Japanese Horror Cinema Paperback – May 1 2005
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This is a well written, deeply thought out publication. -- Bone Digger Horror News This is a well written, deeply thought out publication. --This text refers to an alternate Paperback edition.
About the Author
Jay McRoy is Assistant Professor of English at the University of Wisconsin, Parkside. --This text refers to an alternate Paperback edition.
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Filling this gap, "Japanese Horror Cinema" is an academic study of the various worlds of Japanese horror cinema, an assemblage of essays by various authors each elucidating one of four essential topics. The essays are mainly sociologically based, involving more of the psychology of Japanese fear rather than cinematography or film-studies based. Each focus area is accompanied by a case study of an individual horror film or series.
"History, Tradition and Japanese Horror Cinema" looks at films from a historical basis, looking at the evolution and foundation of Japanese Horror Cinema. The aesthetics of cruelty is shown from traditional Japanese theatre such as Kabuki and Noh, and how they relate to modern-day horror. The case study for this section is Nakata Hideo's "Ringu" and "Ringu 2."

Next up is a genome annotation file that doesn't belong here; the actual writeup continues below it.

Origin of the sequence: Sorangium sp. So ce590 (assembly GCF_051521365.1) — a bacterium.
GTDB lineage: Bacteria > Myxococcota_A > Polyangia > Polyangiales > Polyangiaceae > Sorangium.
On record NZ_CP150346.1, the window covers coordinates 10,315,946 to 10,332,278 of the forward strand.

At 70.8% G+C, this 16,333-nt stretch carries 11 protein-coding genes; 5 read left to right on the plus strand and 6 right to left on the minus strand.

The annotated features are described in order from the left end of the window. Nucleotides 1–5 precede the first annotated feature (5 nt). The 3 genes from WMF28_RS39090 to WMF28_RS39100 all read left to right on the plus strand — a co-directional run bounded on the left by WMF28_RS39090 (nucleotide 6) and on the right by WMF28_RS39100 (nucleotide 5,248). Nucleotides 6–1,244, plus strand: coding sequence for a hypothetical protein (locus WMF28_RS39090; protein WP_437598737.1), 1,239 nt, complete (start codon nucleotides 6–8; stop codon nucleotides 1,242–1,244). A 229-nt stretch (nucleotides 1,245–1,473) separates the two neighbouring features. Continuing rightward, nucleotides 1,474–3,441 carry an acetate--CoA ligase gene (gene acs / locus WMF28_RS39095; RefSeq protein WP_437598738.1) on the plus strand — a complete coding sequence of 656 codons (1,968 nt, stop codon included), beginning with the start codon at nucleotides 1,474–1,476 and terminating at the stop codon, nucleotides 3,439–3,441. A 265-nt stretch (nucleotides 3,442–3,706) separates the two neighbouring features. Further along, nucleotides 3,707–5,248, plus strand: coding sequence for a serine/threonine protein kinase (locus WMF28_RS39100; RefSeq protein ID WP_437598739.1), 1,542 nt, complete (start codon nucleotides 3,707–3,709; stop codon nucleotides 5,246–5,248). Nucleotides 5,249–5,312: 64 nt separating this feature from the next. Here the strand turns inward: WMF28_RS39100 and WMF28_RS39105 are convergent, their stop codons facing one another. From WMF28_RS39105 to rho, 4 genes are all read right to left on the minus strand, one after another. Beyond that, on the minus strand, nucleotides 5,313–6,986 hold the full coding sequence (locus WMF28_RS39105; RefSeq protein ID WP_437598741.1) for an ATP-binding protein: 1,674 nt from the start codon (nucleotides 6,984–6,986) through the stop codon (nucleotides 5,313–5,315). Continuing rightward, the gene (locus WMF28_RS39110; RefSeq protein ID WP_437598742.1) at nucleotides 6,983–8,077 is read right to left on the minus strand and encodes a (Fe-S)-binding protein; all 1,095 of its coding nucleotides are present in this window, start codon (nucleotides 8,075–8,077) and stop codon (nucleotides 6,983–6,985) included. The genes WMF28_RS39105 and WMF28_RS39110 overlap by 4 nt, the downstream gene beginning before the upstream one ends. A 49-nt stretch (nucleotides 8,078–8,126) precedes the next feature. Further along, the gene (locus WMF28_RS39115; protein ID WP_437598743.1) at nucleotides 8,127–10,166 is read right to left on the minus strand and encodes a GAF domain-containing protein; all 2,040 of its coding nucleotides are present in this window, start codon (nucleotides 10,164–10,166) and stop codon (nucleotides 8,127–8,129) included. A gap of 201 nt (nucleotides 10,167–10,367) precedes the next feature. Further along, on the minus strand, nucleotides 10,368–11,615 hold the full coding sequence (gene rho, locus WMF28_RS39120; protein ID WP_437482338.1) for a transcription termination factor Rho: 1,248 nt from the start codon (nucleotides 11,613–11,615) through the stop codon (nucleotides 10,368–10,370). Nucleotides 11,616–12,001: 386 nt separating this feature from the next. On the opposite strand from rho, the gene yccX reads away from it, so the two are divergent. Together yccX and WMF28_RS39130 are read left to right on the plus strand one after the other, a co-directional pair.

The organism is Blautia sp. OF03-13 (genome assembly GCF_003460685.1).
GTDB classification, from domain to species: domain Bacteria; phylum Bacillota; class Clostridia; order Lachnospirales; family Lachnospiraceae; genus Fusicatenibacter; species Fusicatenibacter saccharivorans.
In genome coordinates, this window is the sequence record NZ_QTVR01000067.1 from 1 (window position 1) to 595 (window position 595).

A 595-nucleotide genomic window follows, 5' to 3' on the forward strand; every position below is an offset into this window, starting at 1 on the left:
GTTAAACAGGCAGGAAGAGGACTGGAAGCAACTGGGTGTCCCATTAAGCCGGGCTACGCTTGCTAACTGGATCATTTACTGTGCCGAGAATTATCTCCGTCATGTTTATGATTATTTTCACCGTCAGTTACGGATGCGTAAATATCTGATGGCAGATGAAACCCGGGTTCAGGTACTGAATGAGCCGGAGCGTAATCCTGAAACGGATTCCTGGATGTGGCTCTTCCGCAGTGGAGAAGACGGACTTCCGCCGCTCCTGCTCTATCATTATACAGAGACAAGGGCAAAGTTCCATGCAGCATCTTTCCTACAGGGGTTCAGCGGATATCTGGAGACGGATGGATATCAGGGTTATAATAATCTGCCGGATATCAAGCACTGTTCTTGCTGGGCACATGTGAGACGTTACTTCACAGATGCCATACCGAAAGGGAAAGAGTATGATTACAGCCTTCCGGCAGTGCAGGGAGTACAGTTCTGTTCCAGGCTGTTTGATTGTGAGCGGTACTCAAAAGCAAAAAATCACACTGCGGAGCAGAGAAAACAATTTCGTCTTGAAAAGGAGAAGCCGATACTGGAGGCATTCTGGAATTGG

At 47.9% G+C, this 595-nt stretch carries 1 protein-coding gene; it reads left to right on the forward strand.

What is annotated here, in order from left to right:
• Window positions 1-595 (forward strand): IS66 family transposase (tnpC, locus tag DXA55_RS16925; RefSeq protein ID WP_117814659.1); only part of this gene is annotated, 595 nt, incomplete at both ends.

"Gender, Terror and the "Avenging Spirit" Motif in Japanese Horror Cinema" looks at Japanese Horror under Western eyes as well as Anime Horror and the Japanese interpretation of the rape/revenge genre. The case study for this section is Ishii Takashi's "Freeze Me."
"National Anxieties and Cultural Fears in Japanese Horror Cinema" looks at Japanese body-horror and technophobia as seen in films such as "Tetsuo the Iron Man"
and "Pinnochio 964." The case study for this section is Fukasaku Kinji's "Battle Royale."
"Japanese Horror Cinema and the the Production and Consumption of Fear" looks at not only the selling of modern horror, but the interpretation of Japanese Horror Cinema by US internet-based fan communities. The case study for this section is Shimizu Takashi's "Ju-On: The Grudge."
The book is very academic in nature, and probably not well-suited for casual fans looking to geek out on their favorite fright flicks. However, for those seeking a greater insight into the psychology of Japanese Horror Cinema, there are few better books on the market in this largely unexplored area.